Despite nursing an injured shoulder, Alberto Contador protected his Giro d’Italia lead on Saturday as Spanish compatriot Benat Intxausti won the mountainous 186km eighth stage.
Two days after dislocating his shoulder in a nasty crash during the sprint finish to the sixth stage, Contador was on the defensive from Fiuggi to Campitello Matese.
He responded to several attacks from chief rivals Fabio Aru and Richie Porte on the final 13km climb to the summit finish, ensuring he lost no time to either as he rolled over the line in fifth.
“It was an important test, a crucial one even. I’m happy,” said Contador, a six-time Grand Tour winner and current Vuelta a Espana champion.
“I was able to respond to the attacks of Fabio Aru and Richie Porte, and to manage my efforts.
“My team worked hard at the front of the peloton and at an intermediate sprint I saw there was the chance to to snare two seconds — I took that.
“Two seconds are always worth it, you have to put in a lot of effort earn two seconds in a time-trial.”
Intxausti was originally part of the day’s breakaway, holding off Aru’s Astana teammate Mikel Landa to win by 20sec, with the Contador group coming in 35sec down.
“I found myself in the right breakaway with some good riders. I felt good all day long,” said the stage winner.
“I had the stage win in mind. There were a lot of attacks on the final climb but I waited for the final 4km to go into the red.”
It all means that 32-year-old Spaniard Contador will start Sunday’s 224km ninth stage — which has been extended by 9km due to traffic issues — in the race leader’s pink jersey, protecting a 4sec advantage over Aru, with Porte at 22sec.
– quick to respond –
Giro winner in 2008, Contador had complained prior to the stage that but for his injury he’d be looking to attack his rivals rather than merely defending his lead, but he proved that despite being far from in ideal condition, he is going to take some beating at the Giro this year.
Astana had tried to increase the pace leading up to and on the lower slopes of the final climb, readying Italian Aru, 24, for an attack.
But when it came, Porte and Contador were wise to the threat and quick to respond.
Landa then attacked and he was allowed to ride away as Porte and Contador marked Aru.
It meant the Spaniard could move into fifth overall at 42sec, but he had left it too late to catch his compatriot Intxausti.
The Movistar rider had been part of the day’s original 12-man breakaway, although that was split in two by the time they reached the final climb.
Dutchman Steven Kruisjwijk, Colombia’s Carlos Betancur and Kristof Vandewalle of Belgium had a 1min 30sec lead on nine other riders at that stage.
Kruisjwijk managed to drop his two companions but Intxausti and Switzerland’s Sebastien Reichenback counter-attacked out of the second group on the road.
They gradually pulled back Kruisjwijk before Intxausti dropped Reichenbach, who went on to finish third, with 3.5km left.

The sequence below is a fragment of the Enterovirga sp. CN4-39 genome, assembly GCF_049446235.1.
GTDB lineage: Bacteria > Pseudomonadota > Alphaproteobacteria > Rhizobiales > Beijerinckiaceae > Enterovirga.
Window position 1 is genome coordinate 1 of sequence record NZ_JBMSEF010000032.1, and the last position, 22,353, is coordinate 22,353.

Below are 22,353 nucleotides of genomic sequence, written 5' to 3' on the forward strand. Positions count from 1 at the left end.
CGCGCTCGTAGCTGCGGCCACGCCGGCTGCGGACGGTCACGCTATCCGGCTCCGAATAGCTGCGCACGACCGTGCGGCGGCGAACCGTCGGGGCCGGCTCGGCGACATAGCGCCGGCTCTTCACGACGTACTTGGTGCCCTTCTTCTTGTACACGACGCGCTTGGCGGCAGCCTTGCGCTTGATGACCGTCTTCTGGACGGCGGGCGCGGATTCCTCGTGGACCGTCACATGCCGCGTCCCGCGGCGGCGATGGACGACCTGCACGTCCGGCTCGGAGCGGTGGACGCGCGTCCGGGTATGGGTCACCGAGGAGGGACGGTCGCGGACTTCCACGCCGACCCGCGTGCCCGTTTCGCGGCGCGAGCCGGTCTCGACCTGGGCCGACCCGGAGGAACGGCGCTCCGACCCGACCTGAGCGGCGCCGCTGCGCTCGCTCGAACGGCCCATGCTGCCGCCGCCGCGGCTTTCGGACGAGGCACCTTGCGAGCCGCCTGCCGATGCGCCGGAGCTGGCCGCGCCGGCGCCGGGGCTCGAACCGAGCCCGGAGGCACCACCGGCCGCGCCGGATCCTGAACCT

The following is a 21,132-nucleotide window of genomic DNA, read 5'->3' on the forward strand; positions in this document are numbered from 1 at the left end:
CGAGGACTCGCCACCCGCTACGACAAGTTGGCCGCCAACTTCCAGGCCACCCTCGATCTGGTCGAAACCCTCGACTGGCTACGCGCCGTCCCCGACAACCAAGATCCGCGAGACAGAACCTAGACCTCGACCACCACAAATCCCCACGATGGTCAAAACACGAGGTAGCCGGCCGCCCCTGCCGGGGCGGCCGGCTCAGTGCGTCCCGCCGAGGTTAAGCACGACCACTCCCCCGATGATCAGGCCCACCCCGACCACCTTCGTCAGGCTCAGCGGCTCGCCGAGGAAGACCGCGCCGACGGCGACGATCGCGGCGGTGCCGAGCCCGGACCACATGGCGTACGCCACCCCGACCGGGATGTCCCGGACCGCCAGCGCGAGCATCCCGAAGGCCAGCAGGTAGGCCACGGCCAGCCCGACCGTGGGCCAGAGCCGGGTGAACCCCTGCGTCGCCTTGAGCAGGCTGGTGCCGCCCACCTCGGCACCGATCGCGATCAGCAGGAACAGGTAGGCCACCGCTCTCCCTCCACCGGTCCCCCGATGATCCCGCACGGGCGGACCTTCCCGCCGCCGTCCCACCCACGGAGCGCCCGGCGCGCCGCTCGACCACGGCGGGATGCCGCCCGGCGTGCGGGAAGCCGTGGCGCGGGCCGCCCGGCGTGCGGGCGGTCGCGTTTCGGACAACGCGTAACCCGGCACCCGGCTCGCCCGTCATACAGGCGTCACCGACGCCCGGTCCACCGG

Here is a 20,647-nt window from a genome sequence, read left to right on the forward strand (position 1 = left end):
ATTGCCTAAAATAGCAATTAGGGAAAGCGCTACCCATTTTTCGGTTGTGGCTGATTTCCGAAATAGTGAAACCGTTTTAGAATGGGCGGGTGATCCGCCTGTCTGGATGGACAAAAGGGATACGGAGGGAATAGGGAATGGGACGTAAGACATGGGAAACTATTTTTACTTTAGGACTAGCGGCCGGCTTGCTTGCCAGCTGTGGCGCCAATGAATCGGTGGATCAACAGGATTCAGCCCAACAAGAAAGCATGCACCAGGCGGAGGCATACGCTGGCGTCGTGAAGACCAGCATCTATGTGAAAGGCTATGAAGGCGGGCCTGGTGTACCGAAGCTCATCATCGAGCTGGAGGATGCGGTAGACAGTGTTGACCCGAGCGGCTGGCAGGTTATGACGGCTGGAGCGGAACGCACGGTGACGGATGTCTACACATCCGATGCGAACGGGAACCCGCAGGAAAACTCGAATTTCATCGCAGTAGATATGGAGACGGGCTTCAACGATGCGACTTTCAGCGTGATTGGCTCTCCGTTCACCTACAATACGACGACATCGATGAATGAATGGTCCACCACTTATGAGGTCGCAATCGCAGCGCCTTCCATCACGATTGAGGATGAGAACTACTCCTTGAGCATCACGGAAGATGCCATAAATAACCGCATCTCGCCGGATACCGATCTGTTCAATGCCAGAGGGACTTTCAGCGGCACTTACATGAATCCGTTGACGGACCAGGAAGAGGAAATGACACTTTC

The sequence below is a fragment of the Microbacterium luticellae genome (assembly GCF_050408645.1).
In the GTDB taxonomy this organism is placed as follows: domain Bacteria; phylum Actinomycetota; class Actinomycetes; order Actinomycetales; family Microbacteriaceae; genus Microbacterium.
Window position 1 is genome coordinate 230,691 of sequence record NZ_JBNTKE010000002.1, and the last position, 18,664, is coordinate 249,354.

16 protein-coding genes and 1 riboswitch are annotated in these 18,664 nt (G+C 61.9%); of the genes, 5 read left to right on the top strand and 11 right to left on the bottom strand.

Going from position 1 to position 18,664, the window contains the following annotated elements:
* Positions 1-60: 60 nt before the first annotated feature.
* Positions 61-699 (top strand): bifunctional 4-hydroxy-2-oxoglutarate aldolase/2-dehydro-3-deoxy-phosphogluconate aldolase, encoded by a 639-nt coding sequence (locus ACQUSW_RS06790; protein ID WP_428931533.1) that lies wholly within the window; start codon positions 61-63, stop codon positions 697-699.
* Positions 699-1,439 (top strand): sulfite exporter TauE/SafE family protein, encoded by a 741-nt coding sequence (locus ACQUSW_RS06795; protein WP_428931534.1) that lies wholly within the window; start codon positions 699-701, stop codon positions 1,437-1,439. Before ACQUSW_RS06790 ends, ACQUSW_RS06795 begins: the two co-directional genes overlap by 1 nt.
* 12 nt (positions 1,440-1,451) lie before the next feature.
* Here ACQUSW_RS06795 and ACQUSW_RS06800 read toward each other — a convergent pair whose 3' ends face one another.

The peloton, which had been over 10 minutes behind at one point, reached the final climb only 2min 20sec behind the Inxausti group.
Astana’s pushing shredded the peloton to its bare bones but try as he might, Sardinian Aru was unable to claw back the handful of seconds needed to wrest the pink jersey from Contador’s shoulders.
In fact, thanks to sprint time bonuses he picked up earlier in the stage, Contador actually extended his lead over Aru, who was third last year, from 2sec to 4sec.
Results from the Giro d’Italia’s eighth stage, a 186km ride from Fiuggi to Campitello Matese on Saturday:
1. Benat Intxausti (ESP/MOV) 4hr 51min 34sec, 2. Mikel Landa (ESP/AST) at 20sec, 3. Sebastien Reichenbach (SUI/IAM) 31, 4. Fabio Aru (ITA/AST) 35, 5. Alberto Contador (ESP/TIN) 35, 6. Richie Porte (AUS/SKY) 35, 7. Rigoberto Uran (COL/ETI) 35, 8. Dario Cataldo (ITA/AST) 35, 9. Damiano Cunego (ITA/NIP) 45, 10. Damiano Caruso (ITA/BMC) 45
11. Jon Izagirre (ESP/MOV) 45, 12. Giovanni Visconti (ITA/MOV) 53, 13. Andrey Amador (CRC/MOV) 53, 14. Leopold König (CZE/SKY) 53, 15. Darwin Atapuma (COL/BMC) 53, 16. Jürgen Van den Broeck (BEL/LOT) 53, 17. Maxime Monfort (BEL/LOT) 1min 11sec, 18. Ryder Hesjedal (CAN/CAN) 1:11, 19. Roman Kreuziger (CZE/TIN) 1:11, 20. Mikel Nieve (ESP/SKY) 1:11
1. Alberto Contador (ESP/TIN) 32hr 40min 07sec, 2. Fabio Aru (ITA/AST) 4, 3. Richie Porte (AUS/SKY) 22, 4. Dario Cataldo (ITA/AST) 30, 5. Mikel Landa (ESP/AST) 42, 6. Roman Kreuziger (CZE/TIN) 1min 00sec, 7. Giovanni Visconti (ITA/MOV) 1:16, 8. Rigoberto Uran (COL/ETI) 1:24, 9. Damiano Caruso (ITA/BMC) 1:34, 10. Andrey Amador (CRC/MOV) 1:38
11. Leopold König (CZE/SKY) 1:44, 12. Darwin Atapuma (COL/BMC) 2:09, 13. Davide Formolo (ITA/CAN) 2:15, 14. Damiano Cunego (ITA/NIP) 2:24, 15. Yury Trofimov (RUS/KAT) 2:32, 16. Jürgen Van den Broeck (BEL/LOT) 2:47, 17. Maxime Monfort (BEL/LOT) 3:14, 18. Alexandre Geniez (FRA/FDJ) 3:55, 19. Amaël Moinard (FRA/BMC) 4:45, 20. Jon Izagirre (ESP/MOV) 5:01
– Agence France-Presse